9. In dealing with this contention it must be borne in mind, in the first place, that the suit so far as this courtyard is concerned is a suit for its possession. The plaintiff is entitled to a decree for its possession. No one can by merely trespassing upon the land of another and constructing costly buildings on it claim a right to retain its possession. He has no right to compel the plaintiff to receive compensation for his land, instead of the land itself. In a case like this the decree should reserve leave to the defendants to remove their materials within a time to be fixed by the Court, failing which the plaintiff should be put in possession of his land with or without the buildings, which he may pull down at his pleasure. The rule of law on this point is thus formulated in Dr. Satish Chander Banerji's work at page 815:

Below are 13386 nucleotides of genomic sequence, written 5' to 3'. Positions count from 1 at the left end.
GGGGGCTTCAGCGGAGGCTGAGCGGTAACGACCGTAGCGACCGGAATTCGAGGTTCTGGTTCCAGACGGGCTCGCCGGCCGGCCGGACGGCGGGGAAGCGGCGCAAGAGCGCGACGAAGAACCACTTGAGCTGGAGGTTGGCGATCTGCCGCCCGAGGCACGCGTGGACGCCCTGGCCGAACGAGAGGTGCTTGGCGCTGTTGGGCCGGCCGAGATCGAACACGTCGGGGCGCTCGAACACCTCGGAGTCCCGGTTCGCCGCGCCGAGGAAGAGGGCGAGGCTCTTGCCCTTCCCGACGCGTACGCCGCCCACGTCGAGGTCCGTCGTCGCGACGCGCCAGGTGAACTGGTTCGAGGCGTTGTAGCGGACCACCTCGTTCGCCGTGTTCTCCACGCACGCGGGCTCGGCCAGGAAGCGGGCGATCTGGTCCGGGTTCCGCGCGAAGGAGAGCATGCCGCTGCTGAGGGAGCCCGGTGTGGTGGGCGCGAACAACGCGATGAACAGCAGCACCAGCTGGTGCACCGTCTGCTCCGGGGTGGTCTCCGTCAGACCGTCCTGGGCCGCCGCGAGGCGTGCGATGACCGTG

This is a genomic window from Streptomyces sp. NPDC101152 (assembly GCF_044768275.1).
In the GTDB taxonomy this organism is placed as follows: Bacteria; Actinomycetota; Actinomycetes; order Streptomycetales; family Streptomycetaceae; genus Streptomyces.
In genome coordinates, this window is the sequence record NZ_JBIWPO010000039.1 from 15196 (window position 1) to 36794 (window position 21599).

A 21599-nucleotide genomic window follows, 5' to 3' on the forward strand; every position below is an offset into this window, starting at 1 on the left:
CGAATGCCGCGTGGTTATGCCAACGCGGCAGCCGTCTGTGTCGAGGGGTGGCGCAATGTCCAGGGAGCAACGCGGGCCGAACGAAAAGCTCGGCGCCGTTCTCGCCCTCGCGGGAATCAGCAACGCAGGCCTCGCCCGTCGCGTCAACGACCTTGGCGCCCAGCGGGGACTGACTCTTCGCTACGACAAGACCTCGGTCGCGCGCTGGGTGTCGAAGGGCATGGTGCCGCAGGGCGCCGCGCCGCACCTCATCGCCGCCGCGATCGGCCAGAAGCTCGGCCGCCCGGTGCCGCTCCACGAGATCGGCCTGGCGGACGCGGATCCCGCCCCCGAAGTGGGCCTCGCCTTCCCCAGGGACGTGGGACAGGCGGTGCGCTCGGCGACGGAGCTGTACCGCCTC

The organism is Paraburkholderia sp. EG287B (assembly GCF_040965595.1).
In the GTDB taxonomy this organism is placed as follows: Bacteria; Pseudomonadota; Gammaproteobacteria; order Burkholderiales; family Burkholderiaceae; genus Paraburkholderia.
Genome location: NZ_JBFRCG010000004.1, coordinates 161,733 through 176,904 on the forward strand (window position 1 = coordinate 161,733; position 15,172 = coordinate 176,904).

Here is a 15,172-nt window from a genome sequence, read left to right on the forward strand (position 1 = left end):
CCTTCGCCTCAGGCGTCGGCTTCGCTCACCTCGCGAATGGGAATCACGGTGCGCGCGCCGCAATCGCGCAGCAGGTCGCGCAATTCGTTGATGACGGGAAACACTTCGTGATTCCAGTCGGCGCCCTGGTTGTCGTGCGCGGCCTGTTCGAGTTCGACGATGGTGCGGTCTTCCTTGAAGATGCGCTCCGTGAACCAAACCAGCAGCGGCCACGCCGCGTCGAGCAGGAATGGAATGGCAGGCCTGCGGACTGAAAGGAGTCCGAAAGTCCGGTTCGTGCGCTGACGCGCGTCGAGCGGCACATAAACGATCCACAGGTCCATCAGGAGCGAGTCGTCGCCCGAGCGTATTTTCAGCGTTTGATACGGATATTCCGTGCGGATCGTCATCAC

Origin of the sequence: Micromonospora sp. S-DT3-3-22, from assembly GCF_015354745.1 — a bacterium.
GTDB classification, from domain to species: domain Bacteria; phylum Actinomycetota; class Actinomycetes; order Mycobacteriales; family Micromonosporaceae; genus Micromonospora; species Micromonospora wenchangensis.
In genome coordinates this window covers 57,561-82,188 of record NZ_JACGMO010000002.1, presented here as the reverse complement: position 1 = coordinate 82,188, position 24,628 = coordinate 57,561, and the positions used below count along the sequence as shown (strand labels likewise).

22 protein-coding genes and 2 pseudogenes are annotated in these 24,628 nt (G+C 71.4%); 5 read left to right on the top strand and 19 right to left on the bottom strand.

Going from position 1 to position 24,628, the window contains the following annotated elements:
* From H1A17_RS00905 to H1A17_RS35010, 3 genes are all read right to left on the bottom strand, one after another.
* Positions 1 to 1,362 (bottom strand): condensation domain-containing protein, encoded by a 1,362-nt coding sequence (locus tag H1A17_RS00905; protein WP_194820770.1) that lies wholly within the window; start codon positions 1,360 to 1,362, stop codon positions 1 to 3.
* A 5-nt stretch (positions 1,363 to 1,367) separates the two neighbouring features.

Similarly, as a general rule, where a defendant has gone on without right and without excuse in an attempt to appropriate the plaintiff's property, or to interfere with his rights, and has changed the condition of his real estate, he is compelled to undo so far as possible, what he has wrongfully done affecting the plaintiff, and to pay damages. In such a case the plaintiff is not compelled to part with his property at a valuation, even though it would be much cheaper for the defendant to pay damages in money than to restore the property.... One who has gone on wrongfully in a wilful invasion of the plaintiff's right in real estate has no equity to set up against the plaintiff's claim to have his property restored to him as it was before the wrong was done.' ' The same view was taken by the Bombay High Court in Jethalal V. Lalbhai 28 B. 298 : 6 Bom. L.R. 86.